Where to look for them
Armyworm larvae, like some cutworms, tend to feed at night and hide throughout the day. They may also be active on cloudy days.
During the heat and bright sunlight, larvae often hide under leaf litter on the ground. Therefore, scouting and insecticide applications are often more effective near dawn and dusk and on cloudy days.
When disturbed, armyworms drop to the ground and curl into a C-shape to “play possum”.
How to scout
Preliminary scouting for armyworms in small grains, field edges and even grassy areas within row crops can be done with a sweep net. Once armyworms are found, switch to a crop specific scouting method.
Because grassy weeds are attractive to egg-laying moths, pay close attention to field borders and areas within the field that have or had high grass weed pressure. If not killed before moths arrive, grass cover crops, particularly winter rye, may also be attractive egg laying sites.
Examine plants for feeding damage and larvae. Larvae can often be found in the whorl, and the nighttime feeding often occurs in the whorl.
Treat whorl stage corn when 25 percent of plants have 2 larvae per plant or 75 percent of plants have one larva or more. On tassel stage corn, minimize defoliation at or above the ear leaf.
Managing armyworm in corn
The Handy Bt Trait Table, developed by researchers at Michigan State University, shows which Bt proteins control various insect species. While several Bt traits control fall armyworm (FAW) only, the Viptera trait is promoted for control of true armyworm.
All Bt traits can have difficulty controlling large populations of large armyworm larvae. Typically, we deal with larger, less susceptible larvae moving from weeds and field borders into corn. Secondly, insects must eat the Bt to be affected. As a result, damage could occur with very high armyworm populations on the move, even with an effective Bt protein.
Do not base treatment decisions solely on field-edge populations. The presence of live armyworm larvae should be confirmed before an insecticide is applied. Treating populations that are starting to pupate or are heavily parasitized with insecticide is not recommended.
Partial field or border insecticide treatments for armyworm are often sufficient when infestations are well identified by scouting early or when armyworms populations are migrating. Treat several boom widths ahead of the infestation.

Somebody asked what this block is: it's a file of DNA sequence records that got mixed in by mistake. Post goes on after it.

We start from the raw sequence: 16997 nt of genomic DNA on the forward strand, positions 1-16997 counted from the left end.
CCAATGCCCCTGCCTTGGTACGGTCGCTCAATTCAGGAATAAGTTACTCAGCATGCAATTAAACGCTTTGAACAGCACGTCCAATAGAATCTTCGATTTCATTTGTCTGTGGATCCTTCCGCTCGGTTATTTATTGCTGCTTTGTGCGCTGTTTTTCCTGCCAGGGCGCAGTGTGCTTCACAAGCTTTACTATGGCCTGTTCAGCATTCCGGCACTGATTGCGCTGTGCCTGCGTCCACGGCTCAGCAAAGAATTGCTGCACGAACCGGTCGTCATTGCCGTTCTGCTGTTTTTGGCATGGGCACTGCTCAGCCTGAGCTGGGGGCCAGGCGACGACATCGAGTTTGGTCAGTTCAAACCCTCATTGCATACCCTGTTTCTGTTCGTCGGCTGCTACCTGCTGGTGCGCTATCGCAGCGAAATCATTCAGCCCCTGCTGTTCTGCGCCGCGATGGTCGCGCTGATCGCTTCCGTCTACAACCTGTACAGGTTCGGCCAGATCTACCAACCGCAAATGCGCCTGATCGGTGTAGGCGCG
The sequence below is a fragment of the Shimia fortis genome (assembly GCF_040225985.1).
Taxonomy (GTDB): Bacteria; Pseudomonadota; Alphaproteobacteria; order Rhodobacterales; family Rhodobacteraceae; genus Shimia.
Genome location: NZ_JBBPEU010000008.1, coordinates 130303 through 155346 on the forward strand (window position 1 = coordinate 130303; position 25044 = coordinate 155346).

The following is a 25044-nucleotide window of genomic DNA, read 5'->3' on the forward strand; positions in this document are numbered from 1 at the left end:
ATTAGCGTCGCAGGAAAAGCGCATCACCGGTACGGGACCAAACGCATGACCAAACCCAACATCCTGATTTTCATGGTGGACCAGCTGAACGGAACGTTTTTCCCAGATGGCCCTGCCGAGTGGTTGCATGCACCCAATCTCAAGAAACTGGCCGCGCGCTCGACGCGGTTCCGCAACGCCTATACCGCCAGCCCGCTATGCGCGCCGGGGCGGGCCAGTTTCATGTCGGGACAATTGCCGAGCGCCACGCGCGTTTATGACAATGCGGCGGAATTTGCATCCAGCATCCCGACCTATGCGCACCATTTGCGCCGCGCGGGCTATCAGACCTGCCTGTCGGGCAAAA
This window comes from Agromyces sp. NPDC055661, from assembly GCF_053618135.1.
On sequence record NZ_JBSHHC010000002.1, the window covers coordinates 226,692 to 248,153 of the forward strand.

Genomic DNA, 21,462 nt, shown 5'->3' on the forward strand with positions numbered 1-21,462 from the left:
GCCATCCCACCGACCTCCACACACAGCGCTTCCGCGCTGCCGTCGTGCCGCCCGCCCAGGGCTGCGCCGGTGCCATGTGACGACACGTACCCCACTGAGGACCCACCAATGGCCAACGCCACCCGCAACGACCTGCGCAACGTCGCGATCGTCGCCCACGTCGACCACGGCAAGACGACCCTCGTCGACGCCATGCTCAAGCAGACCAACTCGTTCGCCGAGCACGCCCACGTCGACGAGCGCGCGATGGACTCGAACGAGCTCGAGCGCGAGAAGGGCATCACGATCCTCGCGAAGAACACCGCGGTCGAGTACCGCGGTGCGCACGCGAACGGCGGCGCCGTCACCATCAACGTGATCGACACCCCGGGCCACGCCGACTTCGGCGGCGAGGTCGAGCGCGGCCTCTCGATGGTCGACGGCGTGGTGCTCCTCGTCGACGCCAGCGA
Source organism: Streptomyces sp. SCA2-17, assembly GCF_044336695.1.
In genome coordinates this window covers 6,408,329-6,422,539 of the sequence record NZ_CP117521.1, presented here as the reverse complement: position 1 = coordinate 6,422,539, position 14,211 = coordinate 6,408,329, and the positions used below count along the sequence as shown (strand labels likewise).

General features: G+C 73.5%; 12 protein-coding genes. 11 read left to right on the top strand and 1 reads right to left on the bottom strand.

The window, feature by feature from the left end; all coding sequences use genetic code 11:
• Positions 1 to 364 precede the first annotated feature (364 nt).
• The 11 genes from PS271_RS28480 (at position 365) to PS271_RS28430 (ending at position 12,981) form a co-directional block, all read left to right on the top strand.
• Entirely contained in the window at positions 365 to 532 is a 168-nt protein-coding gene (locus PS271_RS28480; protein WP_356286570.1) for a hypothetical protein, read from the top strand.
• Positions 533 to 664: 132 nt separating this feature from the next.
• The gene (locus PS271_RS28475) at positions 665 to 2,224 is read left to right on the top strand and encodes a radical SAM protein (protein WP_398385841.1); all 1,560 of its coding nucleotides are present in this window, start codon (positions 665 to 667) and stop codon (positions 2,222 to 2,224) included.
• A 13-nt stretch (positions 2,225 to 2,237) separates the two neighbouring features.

Long insecticide residuals are not needed because of the short time a larval generation is damaging. Many insecticide products are labeled and effective. Refer to the insecticide label for rates. It is important to check the pre-harvest interval of any small grain pesticide. Take precautions to protect pollinators, particularly as corn nears tassel stage.
True armyworm lookalikes in corn & spring cereal crops
Be aware that there can be an armyworm imposter lurking on field edges
Several species of cutworms may be found in corn and small grain crops. These will have five proleg pairs like armyworm. Anticipate increased populations of both migratory and overwintering species to be higher in weedy fields or cover crop fields.
Grass sawfly larvae range from tan to green (Figures 4 and 5). They are in the order Hymenoptera (bees and wasps) rather than Lepidoptera (butterflies and moths).
The fleshy prolegs are a giveaway, because they number more than five. In the Lepidoptera, the prolegs number 5 or less. Lepidoptera caterpillar prolegs have minute hooks (crochets) while those of sawflies do not.
Sawflies can clip small grain heads, but infestations heavy enough to require treating are rare.
Wheat head armyworm are common insects but rarely a pest of Minnesota cereal crops. There are a number of related species that are not easy to differentiate. The larva tends to feed on the heads of cereals.
Reviewed in 2018